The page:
For Reasons Of Poverty

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Overview

The public child welfare system has been increasingly attacked for failing to implement long-standing national policies, especially family preservation. Pelton, a social work educator, continues this attack, but in a uniquely comprehensive, coherent, and compelling manner. His well-documented critique focuses on the philosophical underpinnings and internal workings of public child welfare, especially its medicalization of child abuse; inappropriate out-of-home placement of children for reasons of poverty; excessive reliance on foster care; and dysfunctional dual structure (investigative versus helping roles). . . . [His] analysis is powerful and provocative and should be required reading for all engaged or interested in child welfare. Choice

This volume reveals how the modern public child welfare system and its forerunners have failed to serve professed child welfare policies that have been enunciated from the beginning of this century to the present. The basic dynamics, operational structure, and direction of the child welfare system are thoroughly scrutinized by Pelton with the intent of promoting productive controversy. One of the central issues discussed by the book is the separation of children from their parents by child welfare agencies. Evidence is presented that shows that, throughout this century, child removal has survived as a major tactic in regard to child welfare problems despite a long-standing policy of family preservation. This is the only book to be critical not only of the child welfare system, but of recent attempts to improve it, namely, the permanency planning movement. It is also the only one to propose an entirely new structure for the child welfare system.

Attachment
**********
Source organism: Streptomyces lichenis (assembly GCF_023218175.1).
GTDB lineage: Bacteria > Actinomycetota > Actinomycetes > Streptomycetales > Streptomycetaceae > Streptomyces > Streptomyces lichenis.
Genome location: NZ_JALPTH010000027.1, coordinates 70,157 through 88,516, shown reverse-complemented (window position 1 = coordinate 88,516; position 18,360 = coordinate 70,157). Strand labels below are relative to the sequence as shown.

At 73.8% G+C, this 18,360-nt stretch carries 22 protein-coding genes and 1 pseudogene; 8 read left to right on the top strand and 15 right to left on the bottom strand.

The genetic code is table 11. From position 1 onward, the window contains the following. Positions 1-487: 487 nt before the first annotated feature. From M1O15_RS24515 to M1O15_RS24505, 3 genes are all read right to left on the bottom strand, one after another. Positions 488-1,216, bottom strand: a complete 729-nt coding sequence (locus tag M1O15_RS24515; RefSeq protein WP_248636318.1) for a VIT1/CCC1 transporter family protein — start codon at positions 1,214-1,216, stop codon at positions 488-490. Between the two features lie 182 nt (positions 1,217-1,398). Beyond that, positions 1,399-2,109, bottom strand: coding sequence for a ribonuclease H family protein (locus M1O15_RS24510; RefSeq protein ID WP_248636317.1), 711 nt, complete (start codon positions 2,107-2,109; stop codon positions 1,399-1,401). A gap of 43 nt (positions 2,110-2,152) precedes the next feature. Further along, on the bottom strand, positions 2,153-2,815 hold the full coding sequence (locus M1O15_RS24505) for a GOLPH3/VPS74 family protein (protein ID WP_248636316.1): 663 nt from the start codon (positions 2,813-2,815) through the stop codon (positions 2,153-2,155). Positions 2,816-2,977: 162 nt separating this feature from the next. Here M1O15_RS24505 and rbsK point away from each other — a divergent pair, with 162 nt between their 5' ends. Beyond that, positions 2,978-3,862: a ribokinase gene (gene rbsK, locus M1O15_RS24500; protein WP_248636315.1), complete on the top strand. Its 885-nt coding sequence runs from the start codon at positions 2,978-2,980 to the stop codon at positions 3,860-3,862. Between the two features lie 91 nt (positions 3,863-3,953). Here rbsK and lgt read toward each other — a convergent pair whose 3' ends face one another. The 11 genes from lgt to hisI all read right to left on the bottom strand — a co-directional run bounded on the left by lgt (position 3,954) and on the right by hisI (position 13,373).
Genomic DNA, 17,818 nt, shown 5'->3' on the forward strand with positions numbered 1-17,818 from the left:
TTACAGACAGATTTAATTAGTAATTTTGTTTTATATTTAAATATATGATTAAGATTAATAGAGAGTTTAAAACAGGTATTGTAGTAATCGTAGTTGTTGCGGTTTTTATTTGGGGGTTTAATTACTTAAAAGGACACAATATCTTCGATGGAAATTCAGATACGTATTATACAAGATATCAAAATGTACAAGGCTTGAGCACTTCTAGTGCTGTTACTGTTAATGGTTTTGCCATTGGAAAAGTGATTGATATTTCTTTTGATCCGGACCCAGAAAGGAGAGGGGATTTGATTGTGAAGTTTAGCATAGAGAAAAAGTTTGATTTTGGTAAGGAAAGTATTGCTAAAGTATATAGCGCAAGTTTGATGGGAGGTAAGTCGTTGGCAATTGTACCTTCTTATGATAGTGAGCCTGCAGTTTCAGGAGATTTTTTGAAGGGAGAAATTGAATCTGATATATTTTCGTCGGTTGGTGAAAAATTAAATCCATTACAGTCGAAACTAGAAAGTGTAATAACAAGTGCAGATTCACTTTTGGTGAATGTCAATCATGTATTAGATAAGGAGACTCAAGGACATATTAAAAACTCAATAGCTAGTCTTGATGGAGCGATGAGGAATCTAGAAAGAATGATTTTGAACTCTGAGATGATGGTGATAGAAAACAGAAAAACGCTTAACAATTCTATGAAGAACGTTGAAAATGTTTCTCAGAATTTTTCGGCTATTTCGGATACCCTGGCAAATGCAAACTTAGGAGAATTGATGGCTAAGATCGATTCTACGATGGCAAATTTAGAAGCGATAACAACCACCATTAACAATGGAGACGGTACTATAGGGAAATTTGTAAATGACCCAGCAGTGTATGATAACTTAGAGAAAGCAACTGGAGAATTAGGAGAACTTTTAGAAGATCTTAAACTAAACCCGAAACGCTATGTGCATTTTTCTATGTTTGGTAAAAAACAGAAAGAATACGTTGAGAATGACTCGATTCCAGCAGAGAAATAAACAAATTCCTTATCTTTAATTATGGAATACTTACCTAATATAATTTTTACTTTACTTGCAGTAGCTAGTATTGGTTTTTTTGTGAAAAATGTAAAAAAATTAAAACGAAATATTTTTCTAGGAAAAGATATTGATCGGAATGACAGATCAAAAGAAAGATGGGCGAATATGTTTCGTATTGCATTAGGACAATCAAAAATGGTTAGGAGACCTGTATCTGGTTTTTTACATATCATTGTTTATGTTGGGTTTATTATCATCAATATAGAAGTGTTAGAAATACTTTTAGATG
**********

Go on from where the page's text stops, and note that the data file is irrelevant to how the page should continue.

For Reasons of Poverty begins with a historical review of child welfare through the twentieth century and then examines the crusade against child abuse. Next, the book covers the foster care system, the permanency planning movement, and the dual role of the child welfare system. The last chapter of the volume focuses on a plan for restructuring the child welfare system in the United States, which Pelton believes could be realistically accomplished within the larger ongoing economic and social welfare policy context. This book should be of particular interest to child welfare administrators in public and private agencies and to child welfare advocates and social workers. Additionally, it contains information applicable to a number of different fields, including social work, public policy, sociology, and psychology.

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Product Details

  • ISBN-13: 9780275930738
  • Publisher: ABC-CLIO, Incorporated
  • Publication date: 12/6/1989
  • Pages: 224
  • Product dimensions: 6.00 (w) x 9.00 (h) x 0.63 (d)

Meet the Author

LEROY H. PELTON is Professor and Chair of the Children and Family Services Concentration in the School of Social Work at Salem State College in Salem, Massachusetts.

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Table of Contents

Introduction

Child Welfare Through the Twentieth Century: Policy and Reality

The Crusade Against Child Abuse

Whose Neglect? The State Intervenes

The Permanency Planning Movement

An Analysis of the Dual Role Structure of the Child Welfare System

Restructuring the Public Child Welfare System

Bibliography

Indexes

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